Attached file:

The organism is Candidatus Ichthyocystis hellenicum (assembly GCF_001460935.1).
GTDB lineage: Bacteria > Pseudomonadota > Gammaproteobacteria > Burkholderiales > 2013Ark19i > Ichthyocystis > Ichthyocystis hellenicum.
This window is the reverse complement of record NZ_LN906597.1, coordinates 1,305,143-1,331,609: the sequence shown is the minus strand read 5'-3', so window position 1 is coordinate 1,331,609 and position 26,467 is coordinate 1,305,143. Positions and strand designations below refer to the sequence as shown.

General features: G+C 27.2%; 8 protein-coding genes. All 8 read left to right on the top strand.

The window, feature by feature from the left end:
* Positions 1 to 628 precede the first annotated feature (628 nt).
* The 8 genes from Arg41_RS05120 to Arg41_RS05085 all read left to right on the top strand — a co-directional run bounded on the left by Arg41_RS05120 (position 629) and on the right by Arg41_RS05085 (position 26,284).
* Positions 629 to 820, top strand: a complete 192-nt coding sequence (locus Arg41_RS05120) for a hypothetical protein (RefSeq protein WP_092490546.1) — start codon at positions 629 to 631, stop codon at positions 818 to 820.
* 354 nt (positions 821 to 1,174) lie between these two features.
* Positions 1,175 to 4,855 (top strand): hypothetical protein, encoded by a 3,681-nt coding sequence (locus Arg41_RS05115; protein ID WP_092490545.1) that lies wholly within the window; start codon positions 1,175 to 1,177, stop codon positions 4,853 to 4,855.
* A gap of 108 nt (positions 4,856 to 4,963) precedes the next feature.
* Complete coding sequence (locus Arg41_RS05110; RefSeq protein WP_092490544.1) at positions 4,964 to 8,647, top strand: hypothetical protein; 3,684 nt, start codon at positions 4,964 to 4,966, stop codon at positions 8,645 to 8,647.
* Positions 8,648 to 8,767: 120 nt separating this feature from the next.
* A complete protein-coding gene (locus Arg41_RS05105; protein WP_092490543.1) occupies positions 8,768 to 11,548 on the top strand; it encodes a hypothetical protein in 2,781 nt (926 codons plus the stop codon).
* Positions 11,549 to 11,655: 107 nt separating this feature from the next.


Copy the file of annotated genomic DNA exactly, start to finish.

The organism is Candidatus Ichthyocystis hellenicum (assembly GCF_001460935.1).
GTDB lineage: Bacteria > Pseudomonadota > Gammaproteobacteria > Burkholderiales > 2013Ark19i > Ichthyocystis > Ichthyocystis hellenicum.
This window is the reverse complement of record NZ_LN906597.1, coordinates 1,305,143-1,331,609: the sequence shown is the minus strand read 5'-3', so window position 1 is coordinate 1,331,609 and position 26,467 is coordinate 1,305,143. Positions and strand designations below refer to the sequence as shown.

General features: G+C 27.2%; 8 protein-coding genes. All 8 read left to right on the top strand.

The window, feature by feature from the left end:
* Positions 1 to 628 precede the first annotated feature (628 nt).
* The 8 genes from Arg41_RS05120 to Arg41_RS05085 all read left to right on the top strand — a co-directional run bounded on the left by Arg41_RS05120 (position 629) and on the right by Arg41_RS05085 (position 26,284).
* Positions 629 to 820, top strand: a complete 192-nt coding sequence (locus Arg41_RS05120) for a hypothetical protein (RefSeq protein WP_092490546.1) — start codon at positions 629 to 631, stop codon at positions 818 to 820.
* 354 nt (positions 821 to 1,174) lie between these two features.
* Positions 1,175 to 4,855 (top strand): hypothetical protein, encoded by a 3,681-nt coding sequence (locus Arg41_RS05115; protein ID WP_092490545.1) that lies wholly within the window; start codon positions 1,175 to 1,177, stop codon positions 4,853 to 4,855.
* A gap of 108 nt (positions 4,856 to 4,963) precedes the next feature.
* Complete coding sequence (locus Arg41_RS05110; RefSeq protein WP_092490544.1) at positions 4,964 to 8,647, top strand: hypothetical protein; 3,684 nt, start codon at positions 4,964 to 4,966, stop codon at positions 8,645 to 8,647.
* Positions 8,648 to 8,767: 120 nt separating this feature from the next.
* A complete protein-coding gene (locus Arg41_RS05105; protein WP_092490543.1) occupies positions 8,768 to 11,548 on the top strand; it encodes a hypothetical protein in 2,781 nt (926 codons plus the stop codon).
* Positions 11,549 to 11,655: 107 nt separating this feature from the next.